What’s goin on guys, Jerry Neutron here back with a brand new video and it seems like these days pretty much every company is getting into the peripheral market and as of late, Lenovo is no different. They’ve actually recently released a brand new mechanical keyboard and a mouse, which was actually sent out to me for review. So today we’re going to take a look at both of those items, see how they measure up to other players in the game and whether they are worth the purchase or not so yeah, let’s go ahead and get into the review!
So let’s start with the keyboard because this thing is pretty full featured. It has macro keys along the left side, there are 6 total with the ability to save 3 different profiles per key. Personally I’m not someone that uses macro keys but if you are it seems like 18 different combinations would be more than plenty. You also get dedicated media keys on the upper right-hand side so that’s a nice touch along with USB 2.0 passthrough and mic and headphone jacks along the outer edge. The only negative thing about having the passthrough is do you get this huge braided USB cable that you kinda have to deal with as far as cable routing goes. The keyboard also comes with a detachable palm rest which is textured just like the spacebar but still a hard plastic like the rest of the build. It would’ve been nice if they added a soft rubber coating on top or just something to make it feel a little more comfortable.
Now as far as the aesthetics go, I’m not a fan. I’m not sure why companies believe that gamers want a keyboard that looks like some type of futuristic, spaceship type device but put me down as someone that does not.
Also the build quality on this keyboard is just OK. There’s a lot of plastic everywhere and the media keys and macro keys while a good size, feel loose, noisy and don’t inspire a lot of confidence in the construction of the keyboard. Thankfully, the main 104 key layout which uses Kailh red switches feels a lot better in comparison.
-insert typing test-
If you’ve used Cherry MX red switches in the past you should know that the Kailhs feel just a hair stiffer but do offer a similar linear feel. I personally still prefer tactile switches on my keyboards but everyone has their own taste.
It’s also important to note that if you’re a lighting enthusiast or RGB fanboy that this keyboard only comes with red LEDs and customization is limited to changing between 5 brightness levels. It sounds odd but having a single color backlit keyboard in today’s market somewhat puts you at a disadvantage when even some budget mechanical keyboards offer 7 color options.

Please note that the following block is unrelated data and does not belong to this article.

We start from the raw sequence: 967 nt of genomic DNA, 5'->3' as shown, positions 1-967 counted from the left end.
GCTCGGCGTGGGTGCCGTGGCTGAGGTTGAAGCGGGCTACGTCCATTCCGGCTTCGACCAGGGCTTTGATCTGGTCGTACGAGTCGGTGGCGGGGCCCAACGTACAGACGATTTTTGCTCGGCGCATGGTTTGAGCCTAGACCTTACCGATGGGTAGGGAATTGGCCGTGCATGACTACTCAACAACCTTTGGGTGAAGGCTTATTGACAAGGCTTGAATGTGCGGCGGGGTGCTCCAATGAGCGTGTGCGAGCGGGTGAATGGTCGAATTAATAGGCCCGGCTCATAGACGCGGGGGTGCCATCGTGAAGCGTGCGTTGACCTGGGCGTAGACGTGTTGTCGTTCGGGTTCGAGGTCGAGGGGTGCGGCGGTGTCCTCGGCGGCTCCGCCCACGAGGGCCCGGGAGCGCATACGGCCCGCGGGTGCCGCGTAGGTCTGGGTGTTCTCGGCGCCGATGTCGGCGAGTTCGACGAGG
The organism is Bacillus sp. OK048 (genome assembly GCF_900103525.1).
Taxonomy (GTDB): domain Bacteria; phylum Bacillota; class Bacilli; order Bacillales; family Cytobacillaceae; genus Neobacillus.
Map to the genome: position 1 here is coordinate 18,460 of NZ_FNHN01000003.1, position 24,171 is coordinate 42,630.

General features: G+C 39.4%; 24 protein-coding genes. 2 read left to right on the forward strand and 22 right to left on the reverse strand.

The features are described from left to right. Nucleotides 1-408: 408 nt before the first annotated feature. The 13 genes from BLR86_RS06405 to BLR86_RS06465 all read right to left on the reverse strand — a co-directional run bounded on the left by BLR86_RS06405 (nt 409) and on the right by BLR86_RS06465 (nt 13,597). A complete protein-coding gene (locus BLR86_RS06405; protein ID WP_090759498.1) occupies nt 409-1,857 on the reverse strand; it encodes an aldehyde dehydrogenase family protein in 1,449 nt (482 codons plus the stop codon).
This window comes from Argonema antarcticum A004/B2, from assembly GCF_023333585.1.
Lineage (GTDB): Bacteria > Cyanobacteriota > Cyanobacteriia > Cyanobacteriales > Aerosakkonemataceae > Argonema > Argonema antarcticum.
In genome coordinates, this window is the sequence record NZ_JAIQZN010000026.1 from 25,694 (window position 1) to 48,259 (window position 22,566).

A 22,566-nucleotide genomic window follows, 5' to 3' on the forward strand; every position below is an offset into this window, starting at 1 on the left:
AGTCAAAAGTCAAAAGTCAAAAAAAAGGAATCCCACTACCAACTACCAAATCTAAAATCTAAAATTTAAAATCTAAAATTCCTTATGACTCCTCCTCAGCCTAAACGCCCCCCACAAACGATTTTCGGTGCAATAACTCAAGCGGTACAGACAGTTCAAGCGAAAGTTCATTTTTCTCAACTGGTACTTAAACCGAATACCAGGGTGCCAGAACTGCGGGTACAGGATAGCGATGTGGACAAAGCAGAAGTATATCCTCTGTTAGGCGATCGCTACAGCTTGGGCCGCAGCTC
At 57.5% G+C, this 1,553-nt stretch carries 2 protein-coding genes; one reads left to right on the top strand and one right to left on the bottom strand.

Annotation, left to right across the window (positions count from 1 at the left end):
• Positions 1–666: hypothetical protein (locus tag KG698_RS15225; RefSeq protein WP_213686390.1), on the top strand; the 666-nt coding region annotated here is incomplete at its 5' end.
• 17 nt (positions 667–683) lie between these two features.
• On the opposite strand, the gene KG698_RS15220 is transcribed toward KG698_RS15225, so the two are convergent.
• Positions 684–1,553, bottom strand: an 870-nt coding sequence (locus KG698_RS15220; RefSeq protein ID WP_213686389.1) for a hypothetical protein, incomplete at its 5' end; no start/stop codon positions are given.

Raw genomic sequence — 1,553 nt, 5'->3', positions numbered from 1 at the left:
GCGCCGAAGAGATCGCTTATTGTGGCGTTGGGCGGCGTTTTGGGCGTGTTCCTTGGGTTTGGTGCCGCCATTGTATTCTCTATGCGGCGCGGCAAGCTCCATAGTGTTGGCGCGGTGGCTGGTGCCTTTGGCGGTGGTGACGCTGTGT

Moving on let’s take a quick peak at the software. Design-wise it looks pretty clean and intuitive. Here you can see you can set specific functions or macros for the G keys along with 3 separate profiles. On the backlit tab you can customize the lighting of the Y logo in the center of the keyboard and in the upper-right hand corner of the software you can record macros. One thing you’ll notice is there is no mention of the Lenovo mouse that I am using and that is because these products do not have a unified software which to me is disappointing. I like when companies integrate their peripherals and make them sync or play nicely together and even if they didn’t do that it would be nice just for the convenience factor.
And speaking of the previously mentioned mouse, here it is…it’s huge! From the height to the width and weight, it’s just a big mouse so if that’s what you like, perfect! I weighed it at 120g by itself but it also comes with four, 5g weights that you can add to make it even heavier. I’m actually surprised Lenovo would go with such a heavy mouse when the current trend for competitive gamers is small, lightweight mice. Internally it also uses an Avago 9800 laser sensor which may turn some people off due to it’s inherent acceleration but I’ve personally had good experiences with this sensor in the past. Gaming with this mouse is certainly doable although it will take some time to get used to the larger profile. Although if you’re a claw grip user I’m sorry to say this is definitely not the mouse for you unless you have NBA prospect hands.
Construction-wise this mouse is almost completely plastic. There are textured portions of the mouse in the thumb and pinky areas but I feel it doesn’t offer any additional grip due to the build material. The side buttons are also at an odd placement as you have what appears to be a sniper button but is really not and it was moved simply so that the two top buttons, which default to volume adjustment could be included. Luckily the key assignments can be changed in the software which provides plenty of configuration options although I’m not sure why DPI personalization is under the Backlit tab.
But to make a long story short, both of these products need work. I have build quality concerns with the keyboard and mouse, neither one are aesthetically pleasing, the mouse is too big and heavy. Also, Lenovo lacks a unified software for their peripherals. If they want to compete with companies like Corsair, Cooler Master and Razer in this market they’re going to need to go back to the drawing board.
Alright guys, so that pretty much wraps up my thoughts on these two items, let me know what YOU think down in the comments below. Like this video if you’ve found it helpful or entertaining, subscribe if you haven’t already and until next time…see ya!
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